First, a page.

'Still the Greatest Profession'

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Reflections on Medicine - February 2008   

By Tom Arnold, MD    

The medical practice of gastroenterology/internal medicine has improved greatly from the standpoint of patient care and treatment. Earlier diagnosis and treatment with endoscopy of the colon is saving thousands of patients with early cancer of the colon. All aspects of the technology in earlier diagnosis, likewise, have advanced tremendously.

My father was a country doctor. He had four sons who studied medicine; three completed their MD degrees and specialized (after World War II) in gastroenterology, cardiology, and gynecology and obstetrics. Our sister was a graduate nurse.

Dad always said, "Give time with your patients, let them talk, and they will make the diagnosis." This is true today when you add all the current technology to get the correct diagnosis. This was the basis for forming The Diagnostic Clinic of Houston, all internists with medical subspecialties, the largest group of internists in private practice in the United States at the time. So we built a 300-bed Diagnostic Hospital adjacent to the Texas Medical Center with more than 200 surgeons on staff.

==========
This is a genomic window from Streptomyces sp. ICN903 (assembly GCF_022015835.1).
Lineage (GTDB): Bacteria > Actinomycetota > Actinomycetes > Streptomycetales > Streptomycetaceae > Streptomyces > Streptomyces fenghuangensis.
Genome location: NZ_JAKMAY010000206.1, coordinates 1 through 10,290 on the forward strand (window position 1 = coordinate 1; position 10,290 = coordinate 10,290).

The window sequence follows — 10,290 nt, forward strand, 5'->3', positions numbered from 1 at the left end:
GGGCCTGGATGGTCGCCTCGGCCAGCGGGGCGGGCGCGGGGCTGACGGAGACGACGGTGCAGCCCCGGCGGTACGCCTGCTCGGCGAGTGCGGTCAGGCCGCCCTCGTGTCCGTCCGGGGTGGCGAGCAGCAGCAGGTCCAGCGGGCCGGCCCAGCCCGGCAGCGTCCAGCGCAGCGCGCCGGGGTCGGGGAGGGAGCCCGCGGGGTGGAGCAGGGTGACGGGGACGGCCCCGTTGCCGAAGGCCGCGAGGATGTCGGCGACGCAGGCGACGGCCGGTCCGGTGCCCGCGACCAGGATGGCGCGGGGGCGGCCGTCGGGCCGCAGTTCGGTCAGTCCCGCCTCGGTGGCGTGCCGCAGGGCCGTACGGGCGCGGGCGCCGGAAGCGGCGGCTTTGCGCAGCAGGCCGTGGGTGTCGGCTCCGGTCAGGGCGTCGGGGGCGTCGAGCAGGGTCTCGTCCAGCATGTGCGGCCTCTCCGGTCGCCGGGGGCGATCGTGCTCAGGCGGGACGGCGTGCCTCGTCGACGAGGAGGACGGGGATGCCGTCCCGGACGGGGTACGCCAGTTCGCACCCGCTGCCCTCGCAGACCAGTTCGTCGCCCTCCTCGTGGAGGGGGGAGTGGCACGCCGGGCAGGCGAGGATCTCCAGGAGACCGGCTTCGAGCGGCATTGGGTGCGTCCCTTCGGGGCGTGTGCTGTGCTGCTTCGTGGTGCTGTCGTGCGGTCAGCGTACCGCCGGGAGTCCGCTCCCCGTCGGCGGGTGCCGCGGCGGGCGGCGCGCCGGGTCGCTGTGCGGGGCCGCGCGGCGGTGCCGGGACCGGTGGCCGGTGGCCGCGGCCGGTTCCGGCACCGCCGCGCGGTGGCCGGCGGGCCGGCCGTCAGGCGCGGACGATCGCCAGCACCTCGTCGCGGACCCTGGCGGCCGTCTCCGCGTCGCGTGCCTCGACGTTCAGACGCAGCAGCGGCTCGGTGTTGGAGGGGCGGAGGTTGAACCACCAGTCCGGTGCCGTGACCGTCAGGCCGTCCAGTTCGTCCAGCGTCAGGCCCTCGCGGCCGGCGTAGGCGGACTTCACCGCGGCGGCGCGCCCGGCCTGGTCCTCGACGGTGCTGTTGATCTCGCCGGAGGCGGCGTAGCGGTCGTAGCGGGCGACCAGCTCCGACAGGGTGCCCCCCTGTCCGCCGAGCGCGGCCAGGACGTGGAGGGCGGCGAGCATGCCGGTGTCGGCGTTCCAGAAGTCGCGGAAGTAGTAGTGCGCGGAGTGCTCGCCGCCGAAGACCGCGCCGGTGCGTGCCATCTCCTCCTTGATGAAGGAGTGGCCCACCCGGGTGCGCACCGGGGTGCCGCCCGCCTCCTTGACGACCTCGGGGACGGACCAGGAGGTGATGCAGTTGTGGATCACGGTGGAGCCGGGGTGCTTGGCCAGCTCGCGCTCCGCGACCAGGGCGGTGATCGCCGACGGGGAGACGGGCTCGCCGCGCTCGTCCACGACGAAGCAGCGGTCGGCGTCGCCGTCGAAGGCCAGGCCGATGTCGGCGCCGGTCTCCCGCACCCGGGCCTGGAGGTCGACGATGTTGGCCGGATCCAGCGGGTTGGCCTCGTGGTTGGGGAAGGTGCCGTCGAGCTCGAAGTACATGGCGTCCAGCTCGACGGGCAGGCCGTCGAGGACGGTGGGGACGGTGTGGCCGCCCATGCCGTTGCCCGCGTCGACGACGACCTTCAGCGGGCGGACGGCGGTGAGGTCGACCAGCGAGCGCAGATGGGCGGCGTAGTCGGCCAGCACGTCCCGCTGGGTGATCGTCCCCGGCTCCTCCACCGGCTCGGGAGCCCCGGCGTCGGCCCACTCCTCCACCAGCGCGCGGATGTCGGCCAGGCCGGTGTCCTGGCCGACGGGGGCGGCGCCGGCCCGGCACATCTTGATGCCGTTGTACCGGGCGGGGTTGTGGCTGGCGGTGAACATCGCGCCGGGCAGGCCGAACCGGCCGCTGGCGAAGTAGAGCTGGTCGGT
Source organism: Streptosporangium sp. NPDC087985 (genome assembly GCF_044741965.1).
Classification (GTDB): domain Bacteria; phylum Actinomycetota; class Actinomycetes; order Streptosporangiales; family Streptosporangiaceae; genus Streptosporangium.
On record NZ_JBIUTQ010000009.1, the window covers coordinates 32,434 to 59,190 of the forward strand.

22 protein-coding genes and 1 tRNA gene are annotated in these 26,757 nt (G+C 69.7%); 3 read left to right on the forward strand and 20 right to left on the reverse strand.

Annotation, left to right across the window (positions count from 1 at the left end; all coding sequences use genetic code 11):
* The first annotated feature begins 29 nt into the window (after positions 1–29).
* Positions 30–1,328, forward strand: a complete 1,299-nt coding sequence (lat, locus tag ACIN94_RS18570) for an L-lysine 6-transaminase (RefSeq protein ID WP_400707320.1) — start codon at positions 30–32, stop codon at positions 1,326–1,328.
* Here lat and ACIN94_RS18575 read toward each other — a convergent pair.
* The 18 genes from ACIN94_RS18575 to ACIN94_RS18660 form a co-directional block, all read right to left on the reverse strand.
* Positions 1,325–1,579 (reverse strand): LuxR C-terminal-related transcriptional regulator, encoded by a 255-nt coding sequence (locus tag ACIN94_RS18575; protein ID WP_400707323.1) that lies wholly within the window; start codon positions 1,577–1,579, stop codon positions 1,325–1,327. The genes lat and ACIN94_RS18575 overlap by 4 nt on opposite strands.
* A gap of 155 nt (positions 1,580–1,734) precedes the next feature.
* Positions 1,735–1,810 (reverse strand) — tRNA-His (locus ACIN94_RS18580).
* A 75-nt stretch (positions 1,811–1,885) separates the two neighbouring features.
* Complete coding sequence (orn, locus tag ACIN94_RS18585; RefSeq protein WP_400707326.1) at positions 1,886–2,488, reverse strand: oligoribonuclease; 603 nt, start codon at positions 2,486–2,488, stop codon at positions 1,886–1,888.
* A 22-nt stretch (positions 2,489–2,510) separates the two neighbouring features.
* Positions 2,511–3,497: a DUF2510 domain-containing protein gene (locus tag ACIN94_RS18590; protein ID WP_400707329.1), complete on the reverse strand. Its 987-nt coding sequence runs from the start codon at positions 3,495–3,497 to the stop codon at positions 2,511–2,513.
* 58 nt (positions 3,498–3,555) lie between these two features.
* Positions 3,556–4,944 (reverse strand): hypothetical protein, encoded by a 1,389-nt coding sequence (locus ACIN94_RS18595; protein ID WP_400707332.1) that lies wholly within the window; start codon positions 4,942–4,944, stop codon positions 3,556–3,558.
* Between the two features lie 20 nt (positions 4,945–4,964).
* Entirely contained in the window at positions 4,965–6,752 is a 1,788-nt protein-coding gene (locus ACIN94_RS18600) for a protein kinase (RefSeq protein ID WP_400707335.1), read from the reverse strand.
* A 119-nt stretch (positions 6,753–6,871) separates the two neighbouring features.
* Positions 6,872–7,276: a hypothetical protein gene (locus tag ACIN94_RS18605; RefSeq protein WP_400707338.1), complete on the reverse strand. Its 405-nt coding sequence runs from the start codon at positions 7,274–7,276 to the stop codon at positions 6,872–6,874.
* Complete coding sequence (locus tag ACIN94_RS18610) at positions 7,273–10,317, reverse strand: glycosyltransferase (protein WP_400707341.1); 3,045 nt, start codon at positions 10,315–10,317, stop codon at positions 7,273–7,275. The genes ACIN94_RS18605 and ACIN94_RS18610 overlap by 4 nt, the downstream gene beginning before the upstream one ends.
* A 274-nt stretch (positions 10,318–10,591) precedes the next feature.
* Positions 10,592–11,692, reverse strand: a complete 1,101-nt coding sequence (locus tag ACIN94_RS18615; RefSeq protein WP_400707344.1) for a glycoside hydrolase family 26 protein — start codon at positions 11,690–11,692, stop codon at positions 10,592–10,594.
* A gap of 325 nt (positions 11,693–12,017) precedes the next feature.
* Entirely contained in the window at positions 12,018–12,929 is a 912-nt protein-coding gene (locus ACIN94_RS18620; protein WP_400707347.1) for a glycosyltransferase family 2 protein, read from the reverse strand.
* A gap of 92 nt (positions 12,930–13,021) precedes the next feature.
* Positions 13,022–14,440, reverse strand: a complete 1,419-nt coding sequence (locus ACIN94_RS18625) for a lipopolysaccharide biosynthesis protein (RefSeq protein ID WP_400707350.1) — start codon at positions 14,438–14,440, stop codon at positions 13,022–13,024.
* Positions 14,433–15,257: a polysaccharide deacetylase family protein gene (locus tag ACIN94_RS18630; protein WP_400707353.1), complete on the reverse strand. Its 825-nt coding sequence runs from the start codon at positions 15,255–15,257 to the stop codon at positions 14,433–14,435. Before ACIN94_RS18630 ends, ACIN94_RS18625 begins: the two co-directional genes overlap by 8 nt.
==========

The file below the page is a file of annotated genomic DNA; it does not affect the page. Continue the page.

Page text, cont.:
Once you become a physician, you realize the great responsibility for the patient as a person, not just a number, and this characterizes the private patient care - your success or failure in the practice of medicine depends on you.

I tell this to young people who are interested in medicine as a career, including my granddaughter: It's not the same medical profession I knew for 50 years, but it is still the greatest profession. In many ways, the patient-doctor relationship has been destroyed by third parties and government laws.

I've always said that every day was a great pleasure to me with my patients and not "just a day of work."

My credo has always been, "If it is needed and there is unity of purpose, success is assured." I feel sure group practice will continue to produce the very best diagnostic medicine and patient care.

Dr. Arnold is a 1944 graduate of The University of Texas Medical Branch in Galveston and has practiced in Houston since 1950. His previous training included two years at Hermann Hospital, two years in the U.S. Army at Walter Reed Hospital in Washington, D.C., and two years at the Lahey Clinic in Boston, where he trained in gastrointestinal radiology and endoscopy and internal medicine.  

Editor's Note: This is the latest in a continuing series of essays and reflections on medicine by members of the TMA 50-Year Club .   

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